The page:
Biodiesel Blended Sales Trends in Iowa
By S. Patricia Batres-Marquez
Decision Innovation Solutions, 11107 Aurora Avenue, Urbandale, IA 50322
The Iowa regulation of renewable fuels and energy contained in House File 2754 was approved in 2006 by the Iowa General Assembly. This regulation established the goal that 25 percent of all petroleum used in the formulation of gasoline in Iowa be replaced by biofuels by 2020. To help meet this goal, the Iowa Legislature authorized several tax credit incentives for biofuel retailers, including the Ethanol Promotion Tax Credit, the E85 Gasoline Promotion Tax Credit, the E15 Plus Gasoline Promotion Tax Credit, and the Biodiesel Blended Fuel Tax Credit (IDR, 2014).
We will present here the biodiesel blended sales in Iowa. Sales of ethanol-gasoline blends were presented in the May 2017 AgMRC Renewable Report Overview of Iowa Biofuel Tax Credits and Ethanol Blends Sales: E10, E15, E20, and E85.
Biodiesel Blended Fuel Tax Credit
Biodiesel Blended Fuel Tax Credit (BBFC) was first available on January 1, 2006. To qualify for this tax credit, 50 percent or more of total gallons of diesel fuel sold had to be biodiesel blended fuel with 2 percent biodiesel (B2) or more (see Table 1). The credit applied on a company-wide basis, not at each separate retail location. From 2009 to 2011, the eligibility tax credit requirement of 50 percent of total diesel sales containing a minimum of 2 percent biodiesel applied to each retail location instead of on a company-wide basis. From calendar year 2006 to 2011, the tax credit equaled $0.03 times the total number of gallons of B2 or higher sold at each qualifying retail station (IDR 2014).
The Iowa Legislature made changes to BBFC in 2011. The 50 percent biodiesel sale requirement was dropped, and the tax credit applied to all biodiesel sold on a company-wide basis. The rate per gallon in 2012 was $0.02 for biodiesel blends with 2 to 4 percent biodiesel (B2 and B4). For blends with 5 percent biodiesel (B5) or higher, the rate was $0.045 per gallon. From 2013 to 2017, only B5 or higher blends qualified for BBFC with a rate per gallon of $0.045. This tax credit was set to expire on January 1, 2018, but in 2016 Senate File 2309 extended the expiration date of BBCF until January 1, 2025. Starting in 2018, there are two tax credit rates. The first rate is $0.035 per gallon for B5 or higher blends but less than 11 percent biodiesel content (B11 blend). The second rate is $0.055 per gallon for blends containing 11 percent or more biodiesel (see Table 1).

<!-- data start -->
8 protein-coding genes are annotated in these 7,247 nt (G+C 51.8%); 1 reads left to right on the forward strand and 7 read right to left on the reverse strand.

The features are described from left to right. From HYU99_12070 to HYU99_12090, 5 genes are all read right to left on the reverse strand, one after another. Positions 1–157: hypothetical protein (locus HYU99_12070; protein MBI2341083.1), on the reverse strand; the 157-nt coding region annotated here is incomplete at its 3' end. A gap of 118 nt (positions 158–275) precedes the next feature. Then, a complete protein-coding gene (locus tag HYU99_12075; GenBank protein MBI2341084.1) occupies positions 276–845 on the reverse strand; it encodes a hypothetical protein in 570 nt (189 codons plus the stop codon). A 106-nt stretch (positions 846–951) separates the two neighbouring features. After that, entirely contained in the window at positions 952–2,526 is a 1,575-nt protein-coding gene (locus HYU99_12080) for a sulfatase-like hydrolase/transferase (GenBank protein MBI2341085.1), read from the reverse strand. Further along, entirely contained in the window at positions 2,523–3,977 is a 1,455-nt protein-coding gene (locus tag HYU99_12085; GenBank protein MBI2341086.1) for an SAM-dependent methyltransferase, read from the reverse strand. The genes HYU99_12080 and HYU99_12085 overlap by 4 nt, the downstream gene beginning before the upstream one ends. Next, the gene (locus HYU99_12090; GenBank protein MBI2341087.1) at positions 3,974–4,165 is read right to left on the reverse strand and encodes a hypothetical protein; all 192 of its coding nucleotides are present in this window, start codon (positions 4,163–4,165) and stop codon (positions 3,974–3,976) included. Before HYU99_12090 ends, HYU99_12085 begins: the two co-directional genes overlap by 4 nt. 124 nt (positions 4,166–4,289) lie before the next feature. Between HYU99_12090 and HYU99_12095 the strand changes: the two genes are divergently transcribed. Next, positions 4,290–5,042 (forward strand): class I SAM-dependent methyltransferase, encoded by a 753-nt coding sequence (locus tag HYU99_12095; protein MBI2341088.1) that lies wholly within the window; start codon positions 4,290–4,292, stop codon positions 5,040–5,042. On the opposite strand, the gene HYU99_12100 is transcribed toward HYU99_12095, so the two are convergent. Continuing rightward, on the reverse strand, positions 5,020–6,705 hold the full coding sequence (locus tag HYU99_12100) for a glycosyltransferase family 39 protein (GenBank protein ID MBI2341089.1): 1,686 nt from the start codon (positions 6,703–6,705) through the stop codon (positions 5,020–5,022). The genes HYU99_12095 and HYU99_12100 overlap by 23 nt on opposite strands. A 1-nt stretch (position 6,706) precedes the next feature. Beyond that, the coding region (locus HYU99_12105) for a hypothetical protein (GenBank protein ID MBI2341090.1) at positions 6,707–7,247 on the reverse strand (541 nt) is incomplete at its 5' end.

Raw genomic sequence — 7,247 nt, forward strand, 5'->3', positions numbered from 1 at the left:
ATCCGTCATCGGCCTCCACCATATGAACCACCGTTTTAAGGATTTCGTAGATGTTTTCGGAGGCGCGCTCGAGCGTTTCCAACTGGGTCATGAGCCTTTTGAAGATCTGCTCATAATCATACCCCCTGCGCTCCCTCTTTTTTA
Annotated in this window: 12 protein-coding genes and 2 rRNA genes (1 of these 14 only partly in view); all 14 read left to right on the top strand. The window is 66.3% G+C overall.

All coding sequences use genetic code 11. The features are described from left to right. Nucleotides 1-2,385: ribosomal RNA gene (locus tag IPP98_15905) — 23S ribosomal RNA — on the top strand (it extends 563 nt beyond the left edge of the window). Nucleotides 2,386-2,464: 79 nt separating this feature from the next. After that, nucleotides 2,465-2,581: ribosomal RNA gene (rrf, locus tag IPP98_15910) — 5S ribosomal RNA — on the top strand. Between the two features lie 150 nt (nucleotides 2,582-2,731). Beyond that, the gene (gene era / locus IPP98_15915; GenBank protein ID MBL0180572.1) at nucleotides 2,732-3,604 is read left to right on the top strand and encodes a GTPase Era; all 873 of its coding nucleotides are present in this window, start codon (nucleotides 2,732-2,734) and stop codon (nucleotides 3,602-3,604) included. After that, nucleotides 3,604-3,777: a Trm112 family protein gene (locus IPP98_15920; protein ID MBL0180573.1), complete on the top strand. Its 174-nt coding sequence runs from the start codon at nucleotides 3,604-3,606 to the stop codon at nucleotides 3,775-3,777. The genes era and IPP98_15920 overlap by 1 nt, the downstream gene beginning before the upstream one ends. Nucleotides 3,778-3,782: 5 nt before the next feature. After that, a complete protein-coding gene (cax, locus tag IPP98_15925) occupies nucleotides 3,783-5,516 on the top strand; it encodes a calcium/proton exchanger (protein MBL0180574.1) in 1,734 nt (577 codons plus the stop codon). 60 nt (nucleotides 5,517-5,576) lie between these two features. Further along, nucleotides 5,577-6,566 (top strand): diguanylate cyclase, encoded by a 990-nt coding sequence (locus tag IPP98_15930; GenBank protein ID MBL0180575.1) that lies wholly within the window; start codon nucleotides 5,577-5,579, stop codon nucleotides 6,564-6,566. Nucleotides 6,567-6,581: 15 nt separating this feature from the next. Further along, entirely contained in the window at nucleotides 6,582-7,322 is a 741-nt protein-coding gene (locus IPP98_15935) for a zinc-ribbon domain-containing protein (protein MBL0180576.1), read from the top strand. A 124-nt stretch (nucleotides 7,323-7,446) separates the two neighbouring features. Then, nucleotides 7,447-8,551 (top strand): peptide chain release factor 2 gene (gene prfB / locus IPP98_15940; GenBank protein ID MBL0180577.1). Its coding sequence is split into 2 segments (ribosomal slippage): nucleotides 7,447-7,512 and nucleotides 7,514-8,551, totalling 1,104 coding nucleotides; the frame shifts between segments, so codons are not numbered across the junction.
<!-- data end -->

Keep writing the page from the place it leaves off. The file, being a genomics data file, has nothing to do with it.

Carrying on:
Table 1: Iowa Biodiesel Blended Fuel Tax Credit Rate Schedule
Iowa Biodiesel Blended Sales
The Retailers Motor Fuel Gallons Annual Reports published by Iowa Department of Revenue (IDR) contain information on sales of Iowa diesel and biodiesel blended fuels at the retail level starting in 2011. Diesel (non-blended) sales were down 47.2% to 385.064 million gallons in 2012 compared with 729.521 million gallons in 2011. Sales of diesel (non-blended) continued to decline in 2013. Although sales of this fuel have increased since 2013, sales remain below the 2011 levels (see Figure 1). In 2016 sales of this fuel reached a volume of 461.763 million gallons.
Overall, since 2011 sales of biodiesel blended have increased in Iowa (see Figure 1). Total biodiesel blended sales in Iowa was equal to 246.013 million gallons in 2011, increasing 54.4 percent to 379.787 in 2016. From 2012 to 2014, B5 was the most sold biodiesel blend in Iowa, with an average share of 36.7 percent (118.141 million gallons, on average) of total biodiesel blend sales during that period (see Figure 2). In 2012, B5 sales jumped 132 percent to 141.672 million gallons from the previous year (61.115 million gallons). 2012 was the first year in which BBFC credited retailers $0.045 per gallon of diesel containing a minimum of 5 percent biodiesel. This may have contributed to the larger B5 sales. Before 2012 the rate paid by BBFC was $0.03 per gallon of B2 or higher (see Table 1).
Figure 1: Iowa Total Diesel and Biodiesel Sales
Figure 2: Iowa Gallons of Biodiesel Blended Sales (Retail Level)